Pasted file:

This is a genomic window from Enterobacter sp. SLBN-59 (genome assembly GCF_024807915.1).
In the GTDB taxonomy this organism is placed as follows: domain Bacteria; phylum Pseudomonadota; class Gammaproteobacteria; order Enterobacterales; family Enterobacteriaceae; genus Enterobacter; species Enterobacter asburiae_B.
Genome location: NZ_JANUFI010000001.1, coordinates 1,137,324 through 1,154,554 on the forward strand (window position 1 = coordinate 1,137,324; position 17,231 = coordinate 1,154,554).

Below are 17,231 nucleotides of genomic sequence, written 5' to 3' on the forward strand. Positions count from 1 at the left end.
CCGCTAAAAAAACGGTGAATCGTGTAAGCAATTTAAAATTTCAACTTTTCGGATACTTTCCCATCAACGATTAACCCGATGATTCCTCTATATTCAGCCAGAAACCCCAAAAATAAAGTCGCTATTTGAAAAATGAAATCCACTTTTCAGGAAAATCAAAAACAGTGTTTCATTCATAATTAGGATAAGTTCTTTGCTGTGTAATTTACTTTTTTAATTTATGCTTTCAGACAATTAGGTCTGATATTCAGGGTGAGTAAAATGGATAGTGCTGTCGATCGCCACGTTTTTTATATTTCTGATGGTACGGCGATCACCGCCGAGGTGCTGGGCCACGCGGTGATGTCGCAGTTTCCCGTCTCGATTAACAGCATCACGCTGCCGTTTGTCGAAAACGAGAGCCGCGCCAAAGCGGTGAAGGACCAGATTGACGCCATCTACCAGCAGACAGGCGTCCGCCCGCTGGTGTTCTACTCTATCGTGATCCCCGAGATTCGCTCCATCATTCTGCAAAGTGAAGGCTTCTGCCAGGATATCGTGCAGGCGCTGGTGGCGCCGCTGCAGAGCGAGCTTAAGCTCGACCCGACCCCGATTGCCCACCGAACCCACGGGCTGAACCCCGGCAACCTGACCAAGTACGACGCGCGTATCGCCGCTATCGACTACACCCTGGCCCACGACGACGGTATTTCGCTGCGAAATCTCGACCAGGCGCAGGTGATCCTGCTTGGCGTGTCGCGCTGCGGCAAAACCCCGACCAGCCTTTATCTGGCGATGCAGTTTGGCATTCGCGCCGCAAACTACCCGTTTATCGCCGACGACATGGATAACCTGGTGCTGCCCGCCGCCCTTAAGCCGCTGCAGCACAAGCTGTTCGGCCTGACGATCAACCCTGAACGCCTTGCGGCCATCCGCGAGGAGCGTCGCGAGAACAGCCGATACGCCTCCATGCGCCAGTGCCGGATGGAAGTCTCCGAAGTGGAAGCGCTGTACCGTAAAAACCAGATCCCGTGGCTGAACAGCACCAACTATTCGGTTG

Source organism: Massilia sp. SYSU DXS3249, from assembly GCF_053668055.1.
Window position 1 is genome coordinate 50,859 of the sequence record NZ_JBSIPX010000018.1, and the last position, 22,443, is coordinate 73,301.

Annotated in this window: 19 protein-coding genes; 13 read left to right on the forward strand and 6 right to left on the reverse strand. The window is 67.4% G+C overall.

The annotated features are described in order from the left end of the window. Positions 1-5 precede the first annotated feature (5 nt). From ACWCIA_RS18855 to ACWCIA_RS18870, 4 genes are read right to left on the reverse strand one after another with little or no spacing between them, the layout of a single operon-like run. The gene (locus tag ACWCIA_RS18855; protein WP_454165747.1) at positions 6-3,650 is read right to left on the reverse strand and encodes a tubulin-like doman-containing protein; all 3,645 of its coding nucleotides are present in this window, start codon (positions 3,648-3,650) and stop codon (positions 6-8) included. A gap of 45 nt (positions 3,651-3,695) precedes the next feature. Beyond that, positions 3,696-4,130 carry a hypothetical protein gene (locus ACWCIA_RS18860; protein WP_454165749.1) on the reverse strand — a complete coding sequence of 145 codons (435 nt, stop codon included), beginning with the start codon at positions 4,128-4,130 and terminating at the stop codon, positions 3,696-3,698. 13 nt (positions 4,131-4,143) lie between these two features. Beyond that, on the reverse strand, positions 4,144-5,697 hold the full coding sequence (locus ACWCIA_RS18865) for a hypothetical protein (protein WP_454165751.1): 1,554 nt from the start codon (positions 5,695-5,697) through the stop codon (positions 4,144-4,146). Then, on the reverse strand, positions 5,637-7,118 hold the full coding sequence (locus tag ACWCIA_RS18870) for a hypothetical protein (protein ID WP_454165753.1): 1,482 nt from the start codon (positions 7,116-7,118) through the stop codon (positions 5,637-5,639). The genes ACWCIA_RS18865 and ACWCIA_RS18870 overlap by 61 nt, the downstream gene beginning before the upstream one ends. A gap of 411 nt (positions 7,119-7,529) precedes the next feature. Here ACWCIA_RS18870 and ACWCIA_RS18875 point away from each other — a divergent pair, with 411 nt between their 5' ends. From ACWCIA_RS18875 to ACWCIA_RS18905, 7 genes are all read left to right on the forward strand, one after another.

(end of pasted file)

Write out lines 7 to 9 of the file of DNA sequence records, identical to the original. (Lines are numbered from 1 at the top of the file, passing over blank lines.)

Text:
Window position 1 is genome coordinate 50,859 of the sequence record NZ_JBSIPX010000018.1, and the last position, 22,443, is coordinate 73,301.

Annotated in this window: 19 protein-coding genes; 13 read left to right on the forward strand and 6 right to left on the reverse strand. The window is 67.4% G+C overall.

The annotated features are described in order from the left end of the window. Positions 1-5 precede the first annotated feature (5 nt). From ACWCIA_RS18855 to ACWCIA_RS18870, 4 genes are read right to left on the reverse strand one after another with little or no spacing between them, the layout of a single operon-like run. The gene (locus tag ACWCIA_RS18855; protein WP_454165747.1) at positions 6-3,650 is read right to left on the reverse strand and encodes a tubulin-like doman-containing protein; all 3,645 of its coding nucleotides are present in this window, start codon (positions 3,648-3,650) and stop codon (positions 6-8) included. A gap of 45 nt (positions 3,651-3,695) precedes the next feature. Beyond that, positions 3,696-4,130 carry a hypothetical protein gene (locus ACWCIA_RS18860; protein WP_454165749.1) on the reverse strand — a complete coding sequence of 145 codons (435 nt, stop codon included), beginning with the start codon at positions 4,128-4,130 and terminating at the stop codon, positions 3,696-3,698. 13 nt (positions 4,131-4,143) lie between these two features. Beyond that, on the reverse strand, positions 4,144-5,697 hold the full coding sequence (locus ACWCIA_RS18865) for a hypothetical protein (protein WP_454165751.1): 1,554 nt from the start codon (positions 5,695-5,697) through the stop codon (positions 4,144-4,146). Then, on the reverse strand, positions 5,637-7,118 hold the full coding sequence (locus tag ACWCIA_RS18870) for a hypothetical protein (protein ID WP_454165753.1): 1,482 nt from the start codon (positions 7,116-7,118) through the stop codon (positions 5,637-5,639). The genes ACWCIA_RS18865 and ACWCIA_RS18870 overlap by 61 nt, the downstream gene beginning before the upstream one ends. A gap of 411 nt (positions 7,119-7,529) precedes the next feature. Here ACWCIA_RS18870 and ACWCIA_RS18875 point away from each other — a divergent pair, with 411 nt between their 5' ends. From ACWCIA_RS18875 to ACWCIA_RS18905, 7 genes are all read left to right on the forward strand, one after another.